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Private schools add 40,000 jobs across the nation amid coronavirus upheaval

On Friday, the U.S. Bureau of Labor Statistics noted that private schools saw a significant jump in jobs as parents continue to leave the public education sphere.

The U.S. Bureau of Labor reported that overall, private schools added a “notable” 40,000 positions in the last month while public schools eliminated 27,000 jobs. Unfortunately, due to the ongoing coronavirus pandemic, trends are difficult to identify with certainty, the report warned.

“However,” the report added, “recent employment changes are challenging to interpret, as pandemic-related staffing fluctuations in public and private education have distorted the normal seasonal hiring and layoff patterns”

City public schools have lost enrollment slowly over the past five years, but after the onset of the pandemic, the trend began accelerating. Since February of last year, private schools have lost 159,000 jobs, but public schools have lost 406,000 across the country (New York Post).

As the coronavirus crisis has persisted well beyond a year, parents increasingly began to seek out alternative education that offered fully in-person rather than remote learning. For many families, that included making the switch to private schools over public, regardless of the price tag.

Emily Glickman, the president of Abacus Guide Educational Consulting in New York, said, “I am seeing unprecedented interest from the public-school community seeking entrance into private schools.” There have been reports of a “significant” learning loss for students, not only academically, but also from a social-emotional standpoint.

The Centers for Disease Control and Prevention presents data that even suggests that virtual learning “might present more risks than in-person instruction related to child and parental mental and emotional health and some health-supporting behaviors.”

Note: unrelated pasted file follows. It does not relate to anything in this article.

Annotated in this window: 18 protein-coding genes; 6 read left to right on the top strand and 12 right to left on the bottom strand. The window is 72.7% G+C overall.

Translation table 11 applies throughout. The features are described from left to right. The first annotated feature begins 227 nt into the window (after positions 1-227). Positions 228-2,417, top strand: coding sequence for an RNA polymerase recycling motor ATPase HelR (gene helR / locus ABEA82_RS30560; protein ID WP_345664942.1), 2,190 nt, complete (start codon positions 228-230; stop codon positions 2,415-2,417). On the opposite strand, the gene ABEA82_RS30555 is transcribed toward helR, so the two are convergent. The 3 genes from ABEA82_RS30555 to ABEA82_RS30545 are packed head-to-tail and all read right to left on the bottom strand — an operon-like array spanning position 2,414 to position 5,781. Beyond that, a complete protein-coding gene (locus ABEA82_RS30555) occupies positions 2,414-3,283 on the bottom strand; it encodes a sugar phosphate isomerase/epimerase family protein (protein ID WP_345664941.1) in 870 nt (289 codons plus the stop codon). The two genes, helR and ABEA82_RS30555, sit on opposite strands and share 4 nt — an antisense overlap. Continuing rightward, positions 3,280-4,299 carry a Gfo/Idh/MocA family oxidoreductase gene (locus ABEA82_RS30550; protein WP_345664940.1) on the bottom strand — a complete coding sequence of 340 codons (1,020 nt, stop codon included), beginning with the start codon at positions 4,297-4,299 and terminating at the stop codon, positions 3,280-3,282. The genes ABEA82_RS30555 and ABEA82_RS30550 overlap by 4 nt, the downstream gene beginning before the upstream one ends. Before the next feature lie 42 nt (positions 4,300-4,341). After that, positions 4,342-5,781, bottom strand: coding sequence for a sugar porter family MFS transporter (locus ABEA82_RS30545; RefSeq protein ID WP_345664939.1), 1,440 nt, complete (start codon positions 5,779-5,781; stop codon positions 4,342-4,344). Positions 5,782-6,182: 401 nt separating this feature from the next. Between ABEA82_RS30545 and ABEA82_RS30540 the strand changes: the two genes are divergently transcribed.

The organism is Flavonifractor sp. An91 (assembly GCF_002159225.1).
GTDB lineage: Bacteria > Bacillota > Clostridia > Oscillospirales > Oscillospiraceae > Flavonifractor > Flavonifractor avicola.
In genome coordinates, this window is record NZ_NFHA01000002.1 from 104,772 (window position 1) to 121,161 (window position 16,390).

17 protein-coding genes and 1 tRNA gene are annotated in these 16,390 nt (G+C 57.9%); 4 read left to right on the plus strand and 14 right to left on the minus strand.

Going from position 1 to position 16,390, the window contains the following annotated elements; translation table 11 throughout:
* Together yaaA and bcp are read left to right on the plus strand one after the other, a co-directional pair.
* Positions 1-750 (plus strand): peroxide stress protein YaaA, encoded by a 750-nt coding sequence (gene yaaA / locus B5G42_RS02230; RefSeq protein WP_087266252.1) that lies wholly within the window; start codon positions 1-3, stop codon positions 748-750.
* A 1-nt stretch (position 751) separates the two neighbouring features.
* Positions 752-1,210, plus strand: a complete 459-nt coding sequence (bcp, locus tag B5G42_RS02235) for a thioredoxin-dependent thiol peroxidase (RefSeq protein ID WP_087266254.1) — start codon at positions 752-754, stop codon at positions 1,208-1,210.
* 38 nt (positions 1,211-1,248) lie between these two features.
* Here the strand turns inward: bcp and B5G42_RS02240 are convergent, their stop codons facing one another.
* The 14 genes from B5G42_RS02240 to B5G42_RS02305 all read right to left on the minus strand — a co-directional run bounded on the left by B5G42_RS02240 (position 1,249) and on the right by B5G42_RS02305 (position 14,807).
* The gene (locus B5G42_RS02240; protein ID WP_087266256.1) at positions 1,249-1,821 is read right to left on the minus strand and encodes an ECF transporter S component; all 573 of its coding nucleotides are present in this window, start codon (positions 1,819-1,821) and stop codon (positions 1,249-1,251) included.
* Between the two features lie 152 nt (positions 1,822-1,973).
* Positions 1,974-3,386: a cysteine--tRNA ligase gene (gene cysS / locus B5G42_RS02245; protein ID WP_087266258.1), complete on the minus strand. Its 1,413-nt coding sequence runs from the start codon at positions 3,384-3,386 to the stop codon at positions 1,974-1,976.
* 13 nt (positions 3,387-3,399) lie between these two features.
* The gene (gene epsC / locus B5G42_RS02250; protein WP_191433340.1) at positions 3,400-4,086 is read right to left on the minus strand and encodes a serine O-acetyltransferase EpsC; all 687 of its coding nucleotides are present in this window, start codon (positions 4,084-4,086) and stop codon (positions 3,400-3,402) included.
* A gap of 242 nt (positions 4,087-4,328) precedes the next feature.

Post-pandemic, according to a survey by EdChoice, about 41 percent of parents were more likely to say they prefer a private education for their children. Private schools demonstrated more flexibility and ability to provide parents with the academic setting they wanted when it came time to reopen the schools due to the fact that they generally have larger campuses, smaller classes, and greater overall autonomy.

Part of why families could not previously opt for private education is because of the tuition. According to the National Association of Independent Schools, the average cost of tuition at independent schools across all grades is $26,866 per year. Thanks to financial aid, however, families now have access to schools they otherwise would not be able to afford.

Myra McGovern, a spokeswoman for the National Association of Independent Schools said, “There’s definitely increased interest in financial aid.” She added, “Schools that used up most of their financial aid earlier in the year are now providing more.” New Hampshire governor Chris Sununu announced that $1.5 million in federal CARES Act funding will be directed to organizations that give scholarships to private schools (CNBC).

ARTICLE: ELIZABETH HERTZBERG

MANAGING EDITOR: CARSON CHOATE
PHOTO CREDITS: THE GUARDIAN

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